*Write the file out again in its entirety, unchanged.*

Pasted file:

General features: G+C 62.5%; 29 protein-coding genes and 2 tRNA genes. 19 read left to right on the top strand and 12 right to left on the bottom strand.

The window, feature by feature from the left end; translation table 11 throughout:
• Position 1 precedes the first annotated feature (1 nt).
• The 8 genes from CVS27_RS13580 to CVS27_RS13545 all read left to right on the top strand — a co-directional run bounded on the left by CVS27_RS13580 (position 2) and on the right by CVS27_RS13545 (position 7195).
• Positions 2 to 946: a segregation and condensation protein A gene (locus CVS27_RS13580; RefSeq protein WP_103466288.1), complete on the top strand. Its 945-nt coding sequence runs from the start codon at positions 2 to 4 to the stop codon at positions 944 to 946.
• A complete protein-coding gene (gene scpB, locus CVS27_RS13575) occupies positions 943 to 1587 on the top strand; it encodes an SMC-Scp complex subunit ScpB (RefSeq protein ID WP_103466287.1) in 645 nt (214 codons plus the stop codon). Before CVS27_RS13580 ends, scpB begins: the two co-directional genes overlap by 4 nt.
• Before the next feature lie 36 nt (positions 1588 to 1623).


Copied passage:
General features: G+C 62.5%; 29 protein-coding genes and 2 tRNA genes. 19 read left to right on the top strand and 12 right to left on the bottom strand.

The window, feature by feature from the left end; translation table 11 throughout:
• Position 1 precedes the first annotated feature (1 nt).
• The 8 genes from CVS27_RS13580 to CVS27_RS13545 all read left to right on the top strand — a co-directional run bounded on the left by CVS27_RS13580 (position 2) and on the right by CVS27_RS13545 (position 7195).
• Positions 2 to 946: a segregation and condensation protein A gene (locus CVS27_RS13580; RefSeq protein WP_103466288.1), complete on the top strand. Its 945-nt coding sequence runs from the start codon at positions 2 to 4 to the stop codon at positions 944 to 946.
• A complete protein-coding gene (gene scpB, locus CVS27_RS13575) occupies positions 943 to 1587 on the top strand; it encodes an SMC-Scp complex subunit ScpB (RefSeq protein ID WP_103466287.1) in 645 nt (214 codons plus the stop codon). Before CVS27_RS13580 ends, scpB begins: the two co-directional genes overlap by 4 nt.
• Before the next feature lie 36 nt (positions 1588 to 1623).